If you are sitting the CCIE Collab v1 lab for the first time, take a look at this video to familiarize yourself with the live testing environment.
As the slightly annoying cyber November draws to a close we would like to offer our congratulations to our recent passing students who are proud owners of a brand new CCIE Number. Our recent bootcamps students did really well and this reflects in the number of folks in the late 57xxx CCIE Number range. We are hoping for great things for the 58xxx series of CCIE Numbers, fingers crossed! Don’t wait too long, the world is going to change in 2018 when it comes to CCIE Collaboration. Get your name on our list of successes by signing up for a class.
- Jonathan Unger – CCIE #57829 (Collaboration)
- Joel Murphy – CCIE #57723 (Collaboration)
- Will Nelson – CCIE #57722 (Collaboration)
- Brad Hacker – CCIE #57659 (Collaboration)
- Dan Writz – CCIE #57612 (Collaboration)
- Samuel Baxter- CCIE #57573 (Collaboration)
- Daniel Chaves – CCIE #57565 (Collaboration)
- Davide Marazza – CCIE# #57550 (Collaboration)
- Ivan Alexander Alves – CCIE #57485 (Collaboration)
Thanks to Joel for the following:
My CCIE journey truly began five years ago when I joined my current employer. I was incentivized to pass the CCIE Voice written. Continue reading CCIE Numbers nearing 58xxx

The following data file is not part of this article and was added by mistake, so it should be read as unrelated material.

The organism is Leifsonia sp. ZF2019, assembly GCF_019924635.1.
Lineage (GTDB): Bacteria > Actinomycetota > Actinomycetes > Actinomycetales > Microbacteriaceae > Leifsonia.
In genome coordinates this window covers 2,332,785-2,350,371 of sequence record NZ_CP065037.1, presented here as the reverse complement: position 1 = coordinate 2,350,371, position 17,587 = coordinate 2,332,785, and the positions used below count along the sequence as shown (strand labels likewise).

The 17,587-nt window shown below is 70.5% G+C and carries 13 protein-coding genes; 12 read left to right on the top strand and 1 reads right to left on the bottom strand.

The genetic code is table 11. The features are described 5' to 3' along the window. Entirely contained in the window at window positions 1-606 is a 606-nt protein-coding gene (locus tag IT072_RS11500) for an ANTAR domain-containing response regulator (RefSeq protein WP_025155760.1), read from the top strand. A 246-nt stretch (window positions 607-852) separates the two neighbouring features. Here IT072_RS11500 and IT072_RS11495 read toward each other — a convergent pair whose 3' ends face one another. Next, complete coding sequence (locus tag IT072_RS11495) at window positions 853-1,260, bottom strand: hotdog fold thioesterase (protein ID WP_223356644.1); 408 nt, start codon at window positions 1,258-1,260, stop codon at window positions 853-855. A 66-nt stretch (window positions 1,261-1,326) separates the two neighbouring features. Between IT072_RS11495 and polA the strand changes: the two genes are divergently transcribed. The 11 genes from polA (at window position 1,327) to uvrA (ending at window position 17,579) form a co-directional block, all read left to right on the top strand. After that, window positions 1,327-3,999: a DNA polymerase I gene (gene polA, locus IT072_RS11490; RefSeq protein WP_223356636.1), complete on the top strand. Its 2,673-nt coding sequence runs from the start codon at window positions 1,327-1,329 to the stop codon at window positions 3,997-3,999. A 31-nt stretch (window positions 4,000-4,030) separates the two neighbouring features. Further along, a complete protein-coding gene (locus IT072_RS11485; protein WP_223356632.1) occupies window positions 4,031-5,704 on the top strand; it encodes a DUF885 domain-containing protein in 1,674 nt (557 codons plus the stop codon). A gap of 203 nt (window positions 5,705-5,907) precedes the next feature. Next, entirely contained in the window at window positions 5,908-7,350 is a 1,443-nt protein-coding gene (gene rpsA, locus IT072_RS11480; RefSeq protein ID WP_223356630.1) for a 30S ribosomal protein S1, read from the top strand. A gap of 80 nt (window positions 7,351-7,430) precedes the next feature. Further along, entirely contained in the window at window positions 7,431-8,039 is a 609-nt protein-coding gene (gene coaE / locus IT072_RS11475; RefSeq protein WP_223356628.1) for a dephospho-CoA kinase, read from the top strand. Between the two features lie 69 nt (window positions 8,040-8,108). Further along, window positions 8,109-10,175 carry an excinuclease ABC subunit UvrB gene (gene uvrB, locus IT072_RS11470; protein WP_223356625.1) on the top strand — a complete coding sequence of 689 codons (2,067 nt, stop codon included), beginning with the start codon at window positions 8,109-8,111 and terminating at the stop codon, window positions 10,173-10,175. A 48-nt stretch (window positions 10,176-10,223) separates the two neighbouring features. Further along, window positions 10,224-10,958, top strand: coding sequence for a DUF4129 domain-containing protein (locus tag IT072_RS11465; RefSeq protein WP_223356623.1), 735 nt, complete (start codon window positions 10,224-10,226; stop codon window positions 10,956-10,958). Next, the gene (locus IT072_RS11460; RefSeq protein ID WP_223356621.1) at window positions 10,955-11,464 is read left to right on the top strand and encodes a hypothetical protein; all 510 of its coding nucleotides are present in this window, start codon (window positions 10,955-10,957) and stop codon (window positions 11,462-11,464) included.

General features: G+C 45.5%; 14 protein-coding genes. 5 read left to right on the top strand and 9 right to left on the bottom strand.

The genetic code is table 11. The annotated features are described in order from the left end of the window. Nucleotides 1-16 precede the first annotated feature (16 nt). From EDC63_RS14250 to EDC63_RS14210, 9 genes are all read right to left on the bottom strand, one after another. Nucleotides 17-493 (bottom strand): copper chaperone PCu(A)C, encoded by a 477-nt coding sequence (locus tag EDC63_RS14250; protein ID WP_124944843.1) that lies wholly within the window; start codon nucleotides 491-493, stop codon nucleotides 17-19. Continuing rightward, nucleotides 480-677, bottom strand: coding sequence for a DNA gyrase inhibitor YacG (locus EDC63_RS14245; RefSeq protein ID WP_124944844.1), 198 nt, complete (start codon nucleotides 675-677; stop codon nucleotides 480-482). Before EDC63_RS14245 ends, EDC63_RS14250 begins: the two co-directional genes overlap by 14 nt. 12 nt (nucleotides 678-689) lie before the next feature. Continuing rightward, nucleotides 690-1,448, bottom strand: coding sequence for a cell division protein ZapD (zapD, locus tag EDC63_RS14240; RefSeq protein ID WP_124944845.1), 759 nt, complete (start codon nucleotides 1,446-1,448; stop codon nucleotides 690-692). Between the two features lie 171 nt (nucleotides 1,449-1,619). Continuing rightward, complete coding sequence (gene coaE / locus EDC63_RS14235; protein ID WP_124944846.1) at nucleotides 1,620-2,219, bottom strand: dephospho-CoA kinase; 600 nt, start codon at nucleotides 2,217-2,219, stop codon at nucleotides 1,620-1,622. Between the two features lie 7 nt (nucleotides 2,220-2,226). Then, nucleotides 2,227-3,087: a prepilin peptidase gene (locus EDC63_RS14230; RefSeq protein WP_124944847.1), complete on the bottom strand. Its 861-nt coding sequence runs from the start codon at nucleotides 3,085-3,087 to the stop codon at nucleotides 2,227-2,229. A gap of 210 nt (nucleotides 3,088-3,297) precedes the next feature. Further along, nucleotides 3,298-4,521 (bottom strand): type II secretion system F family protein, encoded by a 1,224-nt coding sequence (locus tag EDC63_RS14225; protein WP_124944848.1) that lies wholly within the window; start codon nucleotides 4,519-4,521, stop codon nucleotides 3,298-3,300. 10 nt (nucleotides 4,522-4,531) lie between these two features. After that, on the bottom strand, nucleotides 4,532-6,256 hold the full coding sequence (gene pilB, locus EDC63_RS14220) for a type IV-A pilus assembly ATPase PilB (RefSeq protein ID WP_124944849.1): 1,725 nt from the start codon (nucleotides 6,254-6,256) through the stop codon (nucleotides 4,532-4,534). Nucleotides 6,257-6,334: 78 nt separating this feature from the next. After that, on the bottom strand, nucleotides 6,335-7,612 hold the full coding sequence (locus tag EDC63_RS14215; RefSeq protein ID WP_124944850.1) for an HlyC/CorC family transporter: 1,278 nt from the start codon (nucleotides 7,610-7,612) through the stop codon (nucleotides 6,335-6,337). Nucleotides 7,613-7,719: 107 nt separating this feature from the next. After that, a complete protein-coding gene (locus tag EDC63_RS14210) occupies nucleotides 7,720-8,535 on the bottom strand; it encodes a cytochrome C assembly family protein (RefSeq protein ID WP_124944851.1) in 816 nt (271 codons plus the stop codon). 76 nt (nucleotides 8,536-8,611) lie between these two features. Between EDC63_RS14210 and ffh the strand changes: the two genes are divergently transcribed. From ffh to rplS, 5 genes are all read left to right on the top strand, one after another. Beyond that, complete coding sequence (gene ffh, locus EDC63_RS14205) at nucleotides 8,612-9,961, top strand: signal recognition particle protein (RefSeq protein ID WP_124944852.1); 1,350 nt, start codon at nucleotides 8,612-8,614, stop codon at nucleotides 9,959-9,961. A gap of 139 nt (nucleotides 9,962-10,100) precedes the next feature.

Having failed a CCIE Lab exam on two occasions, I can tell you that being informed that you are indeed a failure is a humbling experience, always difficult to hear and something nobody ever appreciates.
My kids spend their weekends during summer at swim meets in the Bay Area. You know what the kid who finishes a race in last position receives? A “participation ribbon” (that might just be in California by the way). But when it comes to the harsh world of CCIE Lab score reports, there are only two possible outcomes – “Pass” and “Fail”. I sometimes wish Cisco would re-phrase this as “Pass” and “Participated”. I just can’t get over the fact that somebody can score 79% in an exam and being told by a Bot that you failed. There is something very un-Californian about that. But that is what we all sign up for when we sit a CCIE Lab exam and I fully expect my complaints to fall upon deaf ears.